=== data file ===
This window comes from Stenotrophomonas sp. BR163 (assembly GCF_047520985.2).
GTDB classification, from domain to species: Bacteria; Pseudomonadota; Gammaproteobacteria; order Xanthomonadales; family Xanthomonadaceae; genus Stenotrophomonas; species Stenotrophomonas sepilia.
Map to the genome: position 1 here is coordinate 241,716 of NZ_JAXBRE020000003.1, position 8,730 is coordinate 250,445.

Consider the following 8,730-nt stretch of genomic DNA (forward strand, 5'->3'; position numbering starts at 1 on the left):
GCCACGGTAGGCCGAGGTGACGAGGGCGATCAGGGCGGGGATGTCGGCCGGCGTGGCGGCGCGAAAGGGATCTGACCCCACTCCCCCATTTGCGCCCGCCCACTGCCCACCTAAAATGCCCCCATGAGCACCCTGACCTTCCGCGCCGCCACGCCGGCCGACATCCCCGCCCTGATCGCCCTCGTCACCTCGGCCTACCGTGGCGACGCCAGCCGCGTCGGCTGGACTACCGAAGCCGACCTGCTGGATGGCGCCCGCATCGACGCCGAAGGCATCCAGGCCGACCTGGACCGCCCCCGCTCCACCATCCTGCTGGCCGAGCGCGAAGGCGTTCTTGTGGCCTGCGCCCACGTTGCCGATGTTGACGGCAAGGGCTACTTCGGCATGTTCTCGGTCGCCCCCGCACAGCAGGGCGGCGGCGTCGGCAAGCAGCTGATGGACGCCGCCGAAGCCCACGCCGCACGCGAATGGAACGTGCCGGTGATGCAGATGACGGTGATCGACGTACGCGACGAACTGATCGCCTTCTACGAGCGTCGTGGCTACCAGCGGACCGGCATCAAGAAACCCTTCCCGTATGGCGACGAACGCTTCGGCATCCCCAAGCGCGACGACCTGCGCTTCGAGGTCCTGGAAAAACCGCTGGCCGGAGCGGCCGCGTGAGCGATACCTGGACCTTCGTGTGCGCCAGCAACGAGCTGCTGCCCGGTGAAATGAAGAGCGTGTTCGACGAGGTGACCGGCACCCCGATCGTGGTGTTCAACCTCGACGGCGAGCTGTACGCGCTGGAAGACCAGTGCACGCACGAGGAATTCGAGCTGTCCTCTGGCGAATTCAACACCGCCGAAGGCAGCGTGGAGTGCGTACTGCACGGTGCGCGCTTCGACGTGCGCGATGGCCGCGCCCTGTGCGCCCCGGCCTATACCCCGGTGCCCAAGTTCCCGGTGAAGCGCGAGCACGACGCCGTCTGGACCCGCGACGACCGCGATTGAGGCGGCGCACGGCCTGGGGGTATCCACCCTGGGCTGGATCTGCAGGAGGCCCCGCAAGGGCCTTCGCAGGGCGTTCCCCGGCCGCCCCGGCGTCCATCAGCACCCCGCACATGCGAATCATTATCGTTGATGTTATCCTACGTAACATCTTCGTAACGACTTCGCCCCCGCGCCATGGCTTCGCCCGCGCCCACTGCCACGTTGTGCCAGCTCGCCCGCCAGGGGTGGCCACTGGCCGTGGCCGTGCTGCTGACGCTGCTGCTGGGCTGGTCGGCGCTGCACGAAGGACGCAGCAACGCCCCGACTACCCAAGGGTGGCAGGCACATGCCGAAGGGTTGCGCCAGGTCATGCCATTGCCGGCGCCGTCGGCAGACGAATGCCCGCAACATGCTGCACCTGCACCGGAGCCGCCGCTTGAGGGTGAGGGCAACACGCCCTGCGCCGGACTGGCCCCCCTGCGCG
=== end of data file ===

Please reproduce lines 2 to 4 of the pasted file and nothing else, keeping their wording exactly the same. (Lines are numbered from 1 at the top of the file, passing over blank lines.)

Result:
GTDB classification, from domain to species: Bacteria; Pseudomonadota; Gammaproteobacteria; order Xanthomonadales; family Xanthomonadaceae; genus Stenotrophomonas; species Stenotrophomonas sepilia.
Map to the genome: position 1 here is coordinate 241,716 of NZ_JAXBRE020000003.1, position 8,730 is coordinate 250,445.

Consider the following 8,730-nt stretch of genomic DNA (forward strand, 5'->3'; position numbering starts at 1 on the left):